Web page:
Right now, blockchain technology is where the internet was at the beginning of the 21st century… agonizingly slow with exceedingly long upload speeds. With blockchain, this is because each and every node has to “assent” on the blocks that pass through.
Popular blockchain platforms such as Bitcoin and Ethereum can process around 10 transactions per second on average. In contrast, payment companies like Visa currently process around 5,000 to 8,000 transactions per second on average. Transactions become more expensive since nodes prefer those with higher prices, and popular cryptocurrencies raise costs on a highest-price-first-served model.
The slow speed and high cost of blockchain transactions known as blockchain’s “scalability problem” is one of the issues that hinders mass adoption of blockchain technology.
Say you want to build a blockchain startup and need far more space for instant communication and for fitting all the traffic on your platform. Or, say you want communication to be as seamless and fast as our internet is today. How do you accomplish these goals given the constraints of blockchain? Well, blockchain engineers have found five key ways to help you.
Proof of scale (PoS)
Proof of scale (PoS) is a rather opposite version to Proof-of-Work (PoW) which is Bitcoin’s standard mining procedure. Proof of work is where every node in the network has to process every transaction. So, if there are a thousand nodes on the network, all of them would have to process and confirm every transaction made on that network.
This includes having no double spending, correct signatures, valid identification, and so forth. No wonder it takes so long! On the other hand, Proof-of-Scale (PoS) is where only a select few of those nodes are chosen. Typically (but not necessarily) selected by your network on the quantity and age of their crypto stack.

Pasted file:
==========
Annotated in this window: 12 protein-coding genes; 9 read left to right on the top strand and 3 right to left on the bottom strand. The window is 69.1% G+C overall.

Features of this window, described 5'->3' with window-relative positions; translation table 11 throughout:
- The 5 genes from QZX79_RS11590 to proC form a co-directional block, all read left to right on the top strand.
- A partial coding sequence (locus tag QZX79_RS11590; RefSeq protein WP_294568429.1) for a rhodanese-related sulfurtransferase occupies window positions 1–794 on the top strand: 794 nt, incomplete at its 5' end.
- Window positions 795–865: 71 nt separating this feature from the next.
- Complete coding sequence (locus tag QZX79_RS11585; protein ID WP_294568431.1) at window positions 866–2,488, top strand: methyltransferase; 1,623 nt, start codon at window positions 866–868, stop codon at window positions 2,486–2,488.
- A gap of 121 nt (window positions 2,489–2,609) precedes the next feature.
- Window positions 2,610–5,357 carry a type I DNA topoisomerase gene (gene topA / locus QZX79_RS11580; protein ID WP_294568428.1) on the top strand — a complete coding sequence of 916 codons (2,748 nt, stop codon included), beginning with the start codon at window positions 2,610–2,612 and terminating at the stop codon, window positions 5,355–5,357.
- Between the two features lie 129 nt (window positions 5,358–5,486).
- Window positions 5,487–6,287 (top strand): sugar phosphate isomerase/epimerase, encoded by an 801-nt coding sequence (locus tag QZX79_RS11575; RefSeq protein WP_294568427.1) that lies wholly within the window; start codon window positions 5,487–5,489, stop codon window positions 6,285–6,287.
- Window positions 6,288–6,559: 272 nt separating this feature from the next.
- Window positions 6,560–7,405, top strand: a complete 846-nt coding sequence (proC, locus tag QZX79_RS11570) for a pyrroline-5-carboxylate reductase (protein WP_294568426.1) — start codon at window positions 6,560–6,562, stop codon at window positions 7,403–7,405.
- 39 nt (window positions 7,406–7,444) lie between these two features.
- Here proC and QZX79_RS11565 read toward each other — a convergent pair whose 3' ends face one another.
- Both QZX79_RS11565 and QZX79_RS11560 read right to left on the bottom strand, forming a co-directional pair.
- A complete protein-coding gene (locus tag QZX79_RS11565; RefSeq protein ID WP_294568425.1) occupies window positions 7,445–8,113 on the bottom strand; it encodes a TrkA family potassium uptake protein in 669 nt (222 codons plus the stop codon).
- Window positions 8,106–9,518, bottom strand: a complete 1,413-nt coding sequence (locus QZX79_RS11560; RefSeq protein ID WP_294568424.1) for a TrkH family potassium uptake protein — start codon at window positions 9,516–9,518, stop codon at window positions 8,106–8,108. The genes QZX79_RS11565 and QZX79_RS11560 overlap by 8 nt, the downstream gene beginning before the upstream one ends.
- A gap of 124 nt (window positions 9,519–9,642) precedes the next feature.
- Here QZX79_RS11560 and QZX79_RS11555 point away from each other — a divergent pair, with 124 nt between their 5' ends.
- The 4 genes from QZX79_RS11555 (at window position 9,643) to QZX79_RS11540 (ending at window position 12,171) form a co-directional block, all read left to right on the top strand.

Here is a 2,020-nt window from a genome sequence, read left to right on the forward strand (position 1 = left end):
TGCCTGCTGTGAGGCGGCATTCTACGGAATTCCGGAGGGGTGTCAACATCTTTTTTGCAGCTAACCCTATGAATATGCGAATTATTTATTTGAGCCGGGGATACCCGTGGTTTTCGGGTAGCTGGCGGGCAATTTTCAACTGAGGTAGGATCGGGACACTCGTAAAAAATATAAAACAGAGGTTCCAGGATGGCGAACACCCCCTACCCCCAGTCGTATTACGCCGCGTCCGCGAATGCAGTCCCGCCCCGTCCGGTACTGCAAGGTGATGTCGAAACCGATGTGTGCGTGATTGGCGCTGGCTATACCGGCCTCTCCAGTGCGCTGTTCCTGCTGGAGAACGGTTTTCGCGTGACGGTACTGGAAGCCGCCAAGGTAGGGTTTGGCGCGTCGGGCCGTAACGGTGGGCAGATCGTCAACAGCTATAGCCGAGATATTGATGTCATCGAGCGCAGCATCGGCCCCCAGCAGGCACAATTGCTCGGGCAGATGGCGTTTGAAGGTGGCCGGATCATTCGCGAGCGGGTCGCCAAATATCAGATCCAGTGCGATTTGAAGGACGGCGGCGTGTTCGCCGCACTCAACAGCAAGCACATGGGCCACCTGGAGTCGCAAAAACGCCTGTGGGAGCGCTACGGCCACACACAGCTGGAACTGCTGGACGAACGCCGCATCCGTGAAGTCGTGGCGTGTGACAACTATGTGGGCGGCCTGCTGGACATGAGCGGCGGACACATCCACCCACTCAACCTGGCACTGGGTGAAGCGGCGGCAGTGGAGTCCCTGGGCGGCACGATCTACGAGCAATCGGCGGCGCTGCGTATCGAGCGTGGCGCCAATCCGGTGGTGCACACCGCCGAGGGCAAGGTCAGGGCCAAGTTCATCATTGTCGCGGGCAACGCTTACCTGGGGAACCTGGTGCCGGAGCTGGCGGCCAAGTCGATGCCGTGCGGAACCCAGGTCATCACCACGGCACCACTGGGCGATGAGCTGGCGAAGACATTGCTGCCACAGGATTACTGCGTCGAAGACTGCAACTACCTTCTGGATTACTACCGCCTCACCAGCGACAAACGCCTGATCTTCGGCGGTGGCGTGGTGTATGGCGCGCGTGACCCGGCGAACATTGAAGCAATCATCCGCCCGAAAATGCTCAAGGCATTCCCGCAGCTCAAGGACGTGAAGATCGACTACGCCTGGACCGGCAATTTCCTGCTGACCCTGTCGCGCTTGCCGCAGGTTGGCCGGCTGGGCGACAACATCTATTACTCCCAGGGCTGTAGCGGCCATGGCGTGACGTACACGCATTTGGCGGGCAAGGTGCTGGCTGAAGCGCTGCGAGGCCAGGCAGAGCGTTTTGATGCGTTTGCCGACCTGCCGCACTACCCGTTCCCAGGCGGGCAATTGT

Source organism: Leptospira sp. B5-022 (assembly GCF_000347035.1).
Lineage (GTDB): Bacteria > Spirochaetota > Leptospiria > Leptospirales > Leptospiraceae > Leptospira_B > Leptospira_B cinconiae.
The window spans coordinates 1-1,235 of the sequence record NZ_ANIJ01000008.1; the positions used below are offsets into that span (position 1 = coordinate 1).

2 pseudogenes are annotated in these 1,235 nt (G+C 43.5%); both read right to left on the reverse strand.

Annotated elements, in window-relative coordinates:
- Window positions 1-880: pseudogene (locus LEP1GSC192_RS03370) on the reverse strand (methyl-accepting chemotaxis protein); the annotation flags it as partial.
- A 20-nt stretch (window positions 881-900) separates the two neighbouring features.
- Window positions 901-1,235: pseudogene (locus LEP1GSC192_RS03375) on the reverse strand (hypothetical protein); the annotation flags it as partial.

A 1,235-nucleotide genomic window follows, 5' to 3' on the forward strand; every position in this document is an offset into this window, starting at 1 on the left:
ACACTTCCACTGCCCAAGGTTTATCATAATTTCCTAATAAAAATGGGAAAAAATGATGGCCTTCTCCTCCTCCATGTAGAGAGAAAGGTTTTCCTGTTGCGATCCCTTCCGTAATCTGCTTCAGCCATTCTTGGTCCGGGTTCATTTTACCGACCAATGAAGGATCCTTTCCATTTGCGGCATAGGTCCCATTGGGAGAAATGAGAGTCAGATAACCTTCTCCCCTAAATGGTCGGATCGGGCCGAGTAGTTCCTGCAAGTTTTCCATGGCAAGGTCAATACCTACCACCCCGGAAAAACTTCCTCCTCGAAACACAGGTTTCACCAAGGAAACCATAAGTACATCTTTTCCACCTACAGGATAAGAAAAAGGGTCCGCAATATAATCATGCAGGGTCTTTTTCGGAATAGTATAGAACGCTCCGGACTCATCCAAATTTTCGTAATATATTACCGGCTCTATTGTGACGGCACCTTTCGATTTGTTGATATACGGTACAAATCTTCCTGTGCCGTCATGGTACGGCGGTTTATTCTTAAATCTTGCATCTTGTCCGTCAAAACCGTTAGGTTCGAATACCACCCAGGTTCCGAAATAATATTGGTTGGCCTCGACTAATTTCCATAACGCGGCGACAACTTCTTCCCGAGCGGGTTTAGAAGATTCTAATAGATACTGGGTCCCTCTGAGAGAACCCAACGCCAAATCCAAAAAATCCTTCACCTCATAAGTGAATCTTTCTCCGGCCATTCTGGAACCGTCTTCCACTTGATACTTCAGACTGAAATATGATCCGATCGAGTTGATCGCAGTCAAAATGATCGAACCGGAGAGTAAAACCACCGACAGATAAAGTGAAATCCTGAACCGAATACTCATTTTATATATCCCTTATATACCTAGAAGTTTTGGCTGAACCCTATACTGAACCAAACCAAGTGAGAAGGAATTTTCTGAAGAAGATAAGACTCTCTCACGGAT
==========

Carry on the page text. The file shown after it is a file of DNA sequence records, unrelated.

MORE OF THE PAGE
Either you yourself can choose these “lucky” nodes or your stakeholders choose them. These nodes usually end up governing the network, so there’s the “equal voice” problem on the minus side. However, by choosing certain individuals to process communication on the plus side, transmission of smart contracts proceeds far faster and you manage communication on your platform more expeditiously.
Classic blockchains have one layer that tends to become congested with held-up traffic. Innovative blockchain engineers dissect the blockchain into two layers: private and public. The private, off-chain layer houses the user’s private and personal data such as documents, cvs, and copyrights.
The public layer provides public access to a digest of this private data, so that invited parties can verify the reliability of that data. By adopting this technology, you decongest your platform. This is because you direct primary traffic solely to your main, public ledger, while keeping the off-chain layer (outside the blockchain network) for private documents only.
In this way, the public ledger is like the decentralized peer-to-peer blockchain, while the private system is like your private website that needs a password for access.